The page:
posted on Apr, 22 2011 @ 02:56 PM
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reply to post by dizTheWiz
 


If we ever need to 'reinvent the wheel' so to speak, with regards construction methodologies (for example after a global war), then this info will be very easy to keep in mind and experiment with practically.

Survivalists rejoice!



posted on Apr, 22 2011 @ 03:12 PM
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You know,this is how a thread should be.
No egos fighting over who is right and who is wrong.
Instead it's about fellow ATS'ers coming together as a collective
to research and contribute to a common cause.

So now,I'm gonna mix up some stuff and see if I can repair
my driveway.



posted on Apr, 22 2011 @ 03:14 PM
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SnF I'll be dipped in oatmeal. Stupendous thread. Absolutly what I love to find at ATS .
in terms of importance this is great knowledge and I thank the OP for bringing it forward.
This changes any convesation I will ever have about the ancients stone structures.
From, I wonder how to I have read information.
This is a hint, a clue if you would and a damn good one. I have always thought the stones had to
be molded somehow not sanded. The glaze that is on every stone being from the use of a
chemical, is mistaken for polishing. Bitchen info.

Randyvious



posted on Apr, 22 2011 @ 03:34 PM
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reply to post by skjalddis
 


If there's a plant which softens stone, then there are more than a few people, including members of ATS who ought to be eating or smoking it.



posted on Apr, 22 2011 @ 03:46 PM
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I wasn't expecting this thread to take off quite like this! I've just caught up reading all the posts and I have to thank everyone for their contributions, there is some great stuff there that has been posted up, and I'm glad that people are finding it interesting.


Now, I'm going to go back over it and try and post up some replies, may take me a while cos I'm a bit slow at writing posts.



peace
J



posted on Apr, 22 2011 @ 04:01 PM
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Little bit of Video of the Andean Flicker (Colaptes rupicola) entering its hole in the rock.

and one exiting his hole in the rock




edit on 4/22/11 by makeitso because: (no reason given)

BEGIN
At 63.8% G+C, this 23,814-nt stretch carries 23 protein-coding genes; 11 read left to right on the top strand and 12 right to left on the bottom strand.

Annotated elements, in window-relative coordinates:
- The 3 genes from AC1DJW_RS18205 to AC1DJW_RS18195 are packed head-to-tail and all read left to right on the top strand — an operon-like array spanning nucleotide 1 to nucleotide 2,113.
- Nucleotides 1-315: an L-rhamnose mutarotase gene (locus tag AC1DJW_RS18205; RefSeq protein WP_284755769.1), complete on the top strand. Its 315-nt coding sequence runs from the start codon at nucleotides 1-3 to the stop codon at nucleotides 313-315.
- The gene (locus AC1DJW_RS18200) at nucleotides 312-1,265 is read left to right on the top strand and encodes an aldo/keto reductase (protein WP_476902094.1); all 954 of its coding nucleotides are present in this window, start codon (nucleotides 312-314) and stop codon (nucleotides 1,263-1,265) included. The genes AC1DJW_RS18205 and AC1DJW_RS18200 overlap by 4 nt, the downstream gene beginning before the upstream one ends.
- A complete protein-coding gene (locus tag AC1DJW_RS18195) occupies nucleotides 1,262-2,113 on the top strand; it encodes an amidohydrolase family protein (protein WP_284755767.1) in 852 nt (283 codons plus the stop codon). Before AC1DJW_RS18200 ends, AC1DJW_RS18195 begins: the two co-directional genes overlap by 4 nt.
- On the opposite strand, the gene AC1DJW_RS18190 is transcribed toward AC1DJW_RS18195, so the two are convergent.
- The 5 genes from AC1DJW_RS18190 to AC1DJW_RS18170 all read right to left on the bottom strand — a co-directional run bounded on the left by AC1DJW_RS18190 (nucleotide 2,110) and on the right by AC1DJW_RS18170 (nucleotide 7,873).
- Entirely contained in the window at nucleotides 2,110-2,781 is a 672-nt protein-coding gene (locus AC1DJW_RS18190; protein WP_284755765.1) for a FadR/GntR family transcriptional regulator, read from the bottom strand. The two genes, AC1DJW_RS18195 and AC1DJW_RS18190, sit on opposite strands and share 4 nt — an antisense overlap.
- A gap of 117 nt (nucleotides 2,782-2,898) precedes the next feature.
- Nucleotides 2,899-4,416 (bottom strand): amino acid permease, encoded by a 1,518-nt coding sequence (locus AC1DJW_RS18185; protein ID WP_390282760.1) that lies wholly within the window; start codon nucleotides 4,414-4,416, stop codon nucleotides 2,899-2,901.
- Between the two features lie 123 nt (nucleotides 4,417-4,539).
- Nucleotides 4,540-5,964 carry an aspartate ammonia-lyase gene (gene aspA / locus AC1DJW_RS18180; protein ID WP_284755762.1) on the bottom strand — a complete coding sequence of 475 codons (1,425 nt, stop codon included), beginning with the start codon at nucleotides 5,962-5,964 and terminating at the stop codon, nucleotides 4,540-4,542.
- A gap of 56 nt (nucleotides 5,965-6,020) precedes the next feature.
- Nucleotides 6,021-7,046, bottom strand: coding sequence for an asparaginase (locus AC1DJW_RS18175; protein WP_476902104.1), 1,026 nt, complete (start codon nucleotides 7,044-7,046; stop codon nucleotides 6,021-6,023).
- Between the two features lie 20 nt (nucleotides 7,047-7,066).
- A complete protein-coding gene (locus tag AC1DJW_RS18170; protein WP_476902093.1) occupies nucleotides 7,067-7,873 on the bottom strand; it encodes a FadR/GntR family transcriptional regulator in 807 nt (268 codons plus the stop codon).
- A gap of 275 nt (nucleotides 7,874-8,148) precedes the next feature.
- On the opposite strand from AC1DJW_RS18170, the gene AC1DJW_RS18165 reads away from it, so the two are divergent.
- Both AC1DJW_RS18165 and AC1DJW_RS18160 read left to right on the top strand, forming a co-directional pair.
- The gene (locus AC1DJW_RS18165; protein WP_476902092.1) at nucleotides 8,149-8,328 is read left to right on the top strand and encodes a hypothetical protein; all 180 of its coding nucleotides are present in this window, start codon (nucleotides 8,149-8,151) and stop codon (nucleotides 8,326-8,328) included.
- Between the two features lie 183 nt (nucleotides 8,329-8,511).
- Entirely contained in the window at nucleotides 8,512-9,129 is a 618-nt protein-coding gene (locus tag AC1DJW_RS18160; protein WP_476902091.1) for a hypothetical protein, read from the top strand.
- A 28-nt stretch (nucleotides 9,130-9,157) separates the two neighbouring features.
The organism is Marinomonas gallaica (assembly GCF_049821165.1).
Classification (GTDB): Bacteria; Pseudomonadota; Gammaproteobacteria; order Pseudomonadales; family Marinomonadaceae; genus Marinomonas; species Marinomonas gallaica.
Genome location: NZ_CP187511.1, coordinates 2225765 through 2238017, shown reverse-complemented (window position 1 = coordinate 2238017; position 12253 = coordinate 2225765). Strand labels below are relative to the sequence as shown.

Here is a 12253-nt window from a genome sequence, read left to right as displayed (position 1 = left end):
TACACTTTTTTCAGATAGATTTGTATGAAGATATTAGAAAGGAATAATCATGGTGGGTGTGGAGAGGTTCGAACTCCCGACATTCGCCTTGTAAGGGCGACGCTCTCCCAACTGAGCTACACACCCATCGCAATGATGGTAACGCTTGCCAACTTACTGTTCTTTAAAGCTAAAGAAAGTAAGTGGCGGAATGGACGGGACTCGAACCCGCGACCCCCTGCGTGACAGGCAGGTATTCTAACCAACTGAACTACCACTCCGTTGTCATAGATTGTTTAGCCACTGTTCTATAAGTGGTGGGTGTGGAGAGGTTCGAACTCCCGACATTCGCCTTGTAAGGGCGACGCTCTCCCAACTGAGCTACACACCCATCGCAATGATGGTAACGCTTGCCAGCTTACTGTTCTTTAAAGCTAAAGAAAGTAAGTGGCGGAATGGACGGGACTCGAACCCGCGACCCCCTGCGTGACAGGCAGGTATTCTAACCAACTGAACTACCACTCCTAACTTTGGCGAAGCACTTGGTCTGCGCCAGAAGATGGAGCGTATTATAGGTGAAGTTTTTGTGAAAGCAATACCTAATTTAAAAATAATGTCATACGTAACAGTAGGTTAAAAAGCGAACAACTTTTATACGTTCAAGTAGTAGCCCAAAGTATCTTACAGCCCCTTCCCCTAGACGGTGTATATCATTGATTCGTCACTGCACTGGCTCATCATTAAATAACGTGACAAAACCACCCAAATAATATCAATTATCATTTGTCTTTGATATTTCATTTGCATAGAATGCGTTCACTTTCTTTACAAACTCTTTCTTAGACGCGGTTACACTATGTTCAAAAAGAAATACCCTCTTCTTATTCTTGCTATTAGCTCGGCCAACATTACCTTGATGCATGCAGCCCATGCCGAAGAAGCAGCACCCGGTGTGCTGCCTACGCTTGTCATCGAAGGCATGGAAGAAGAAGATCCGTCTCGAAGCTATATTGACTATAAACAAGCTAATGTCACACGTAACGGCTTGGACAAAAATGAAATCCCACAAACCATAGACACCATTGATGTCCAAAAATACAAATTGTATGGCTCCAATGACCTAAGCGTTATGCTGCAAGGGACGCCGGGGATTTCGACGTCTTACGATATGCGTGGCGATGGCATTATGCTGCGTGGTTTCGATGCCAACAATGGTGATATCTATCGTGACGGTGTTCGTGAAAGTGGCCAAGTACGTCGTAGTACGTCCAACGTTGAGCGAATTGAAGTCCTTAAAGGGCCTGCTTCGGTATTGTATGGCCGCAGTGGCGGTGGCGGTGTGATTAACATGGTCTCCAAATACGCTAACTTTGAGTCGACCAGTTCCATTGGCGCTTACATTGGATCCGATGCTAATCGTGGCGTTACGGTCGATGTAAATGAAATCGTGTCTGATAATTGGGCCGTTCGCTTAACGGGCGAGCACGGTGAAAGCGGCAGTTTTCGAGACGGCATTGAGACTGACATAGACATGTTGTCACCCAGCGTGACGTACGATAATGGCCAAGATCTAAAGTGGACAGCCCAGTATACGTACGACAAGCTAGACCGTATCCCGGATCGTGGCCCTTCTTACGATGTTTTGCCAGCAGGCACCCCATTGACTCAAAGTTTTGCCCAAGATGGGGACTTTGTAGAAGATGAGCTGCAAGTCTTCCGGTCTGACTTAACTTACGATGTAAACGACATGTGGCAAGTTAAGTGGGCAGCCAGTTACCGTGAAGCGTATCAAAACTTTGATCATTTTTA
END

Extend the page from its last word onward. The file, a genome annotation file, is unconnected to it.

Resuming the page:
posted on Apr, 22 2011 @ 04:03 PM
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Originally posted by FedSen
Great thread! This could very well explain how the ancients were able to create such large structures with precision joints. If you soften up the ends then stick them together they will dry as one. I also like the idea brought up that entire bricks can be formed on site instead of being hauled around. I would also like to know what Hancock book talked about this so I can read more on it.

As for the book that you found the original information in, "Lost City of Z" I believe...how is it? I've thought about reading this as well but haven't heard any reviews on it yet.


It is a very interesting book, certainly worth reading but bear in mind what it is - it is basically a travel journal. I mean, I like reading that kind of thing - accounts of early explorations in Tibet etc. And it is something of a period piece - that is the late 19th - early 20th century - so you have to be prepared for a very different cultural context.

peace
J



posted on Apr, 22 2011 @ 04:24 PM
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Hello I am a gardener and CAN COFNRIM I HAVE FOUND THIS PLANT WHICH TURNS STONE SOFT I USE IT REGULARLY



posted on Apr, 22 2011 @ 04:35 PM
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Lots of background and stories about trying to find the plant that softens stones

here.
edit on 4/22/11 by makeitso because: (no reason given)



posted on Apr, 22 2011 @ 04:39 PM
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reply to post by MrCrindleton
 



Do you know the specific name of the plant, or can you provide pics? What types of uses have you put it to?



posted on Apr, 22 2011 @ 04:46 PM
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Traditional use of the Andean flicker (Colaptes rupicola) as a galactagogue in the Peruvian Andes



Venero Gonzales [2] reports that the plant is often said to be manka p'aki (Eupatorium peregrinum, Eupatorium sternberginianum),

2. Veneros Gonzalez JL, Cannon PG, Casanova JA. Agroforestería en Ccachín. In: Proyecto FAO-Holanda/INFOR-CENFOR IX Cusco, editor. Informes Técnicos Forestales. Lima: FAO; 1987. pp. 77–82.